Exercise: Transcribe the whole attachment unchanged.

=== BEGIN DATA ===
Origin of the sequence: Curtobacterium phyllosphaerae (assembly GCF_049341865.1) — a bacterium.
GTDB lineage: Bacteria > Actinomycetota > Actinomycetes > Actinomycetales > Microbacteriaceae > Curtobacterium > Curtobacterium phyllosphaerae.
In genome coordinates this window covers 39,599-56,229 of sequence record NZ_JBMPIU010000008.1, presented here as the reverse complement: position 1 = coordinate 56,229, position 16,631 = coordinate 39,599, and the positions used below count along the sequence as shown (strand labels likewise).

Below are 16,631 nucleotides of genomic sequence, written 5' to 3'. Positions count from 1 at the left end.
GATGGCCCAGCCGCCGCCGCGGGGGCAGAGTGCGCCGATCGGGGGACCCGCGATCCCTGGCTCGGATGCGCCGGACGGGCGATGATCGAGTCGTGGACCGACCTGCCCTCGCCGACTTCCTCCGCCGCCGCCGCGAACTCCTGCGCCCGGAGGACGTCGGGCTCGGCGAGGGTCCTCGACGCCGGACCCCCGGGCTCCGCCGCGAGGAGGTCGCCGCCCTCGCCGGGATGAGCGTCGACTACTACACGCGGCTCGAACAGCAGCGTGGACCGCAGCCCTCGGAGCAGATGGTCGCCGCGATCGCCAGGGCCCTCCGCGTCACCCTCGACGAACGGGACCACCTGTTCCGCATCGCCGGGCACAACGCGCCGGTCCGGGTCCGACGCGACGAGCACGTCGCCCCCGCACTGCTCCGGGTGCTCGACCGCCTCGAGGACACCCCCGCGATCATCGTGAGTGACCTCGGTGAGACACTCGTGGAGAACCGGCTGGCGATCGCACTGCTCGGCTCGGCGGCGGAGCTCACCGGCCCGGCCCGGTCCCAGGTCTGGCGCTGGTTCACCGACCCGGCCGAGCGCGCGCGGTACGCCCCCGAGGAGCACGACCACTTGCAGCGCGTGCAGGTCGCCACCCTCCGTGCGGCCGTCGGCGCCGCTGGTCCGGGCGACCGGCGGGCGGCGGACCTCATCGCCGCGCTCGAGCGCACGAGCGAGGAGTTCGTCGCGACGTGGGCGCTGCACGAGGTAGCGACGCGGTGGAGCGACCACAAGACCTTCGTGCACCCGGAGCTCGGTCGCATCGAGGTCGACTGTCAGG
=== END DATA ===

Origin of the sequence: Curtobacterium phyllosphaerae (assembly GCF_049341865.1) — a bacterium.
GTDB lineage: Bacteria > Actinomycetota > Actinomycetes > Actinomycetales > Microbacteriaceae > Curtobacterium > Curtobacterium phyllosphaerae.
In genome coordinates this window covers 39,599-56,229 of sequence record NZ_JBMPIU010000008.1, presented here as the reverse complement: position 1 = coordinate 56,229, position 16,631 = coordinate 39,599, and the positions used below count along the sequence as shown (strand labels likewise).

Below are 16,631 nucleotides of genomic sequence, written 5' to 3'. Positions count from 1 at the left end.
GATGGCCCAGCCGCCGCCGCGGGGGCAGAGTGCGCCGATCGGGGGACCCGCGATCCCTGGCTCGGATGCGCCGGACGGGCGATGATCGAGTCGTGGACCGACCTGCCCTCGCCGACTTCCTCCGCCGCCGCCGCGAACTCCTGCGCCCGGAGGACGTCGGGCTCGGCGAGGGTCCTCGACGCCGGACCCCCGGGCTCCGCCGCGAGGAGGTCGCCGCCCTCGCCGGGATGAGCGTCGACTACTACACGCGGCTCGAACAGCAGCGTGGACCGCAGCCCTCGGAGCAGATGGTCGCCGCGATCGCCAGGGCCCTCCGCGTCACCCTCGACGAACGGGACCACCTGTTCCGCATCGCCGGGCACAACGCGCCGGTCCGGGTCCGACGCGACGAGCACGTCGCCCCCGCACTGCTCCGGGTGCTCGACCGCCTCGAGGACACCCCCGCGATCATCGTGAGTGACCTCGGTGAGACACTCGTGGAGAACCGGCTGGCGATCGCACTGCTCGGCTCGGCGGCGGAGCTCACCGGCCCGGCCCGGTCCCAGGTCTGGCGCTGGTTCACCGACCCGGCCGAGCGCGCGCGGTACGCCCCCGAGGAGCACGACCACTTGCAGCGCGTGCAGGTCGCCACCCTCCGTGCGGCCGTCGGCGCCGCTGGTCCGGGCGACCGGCGGGCGGCGGACCTCATCGCCGCGCTCGAGCGCACGAGCGAGGAGTTCGTCGCGACGTGGGCGCTGCACGAGGTAGCGACGCGGTGGAGCGACCACAAGACCTTCGTGCACCCGGAGCTCGGTCGCATCGAGGTCGACTGTCAGG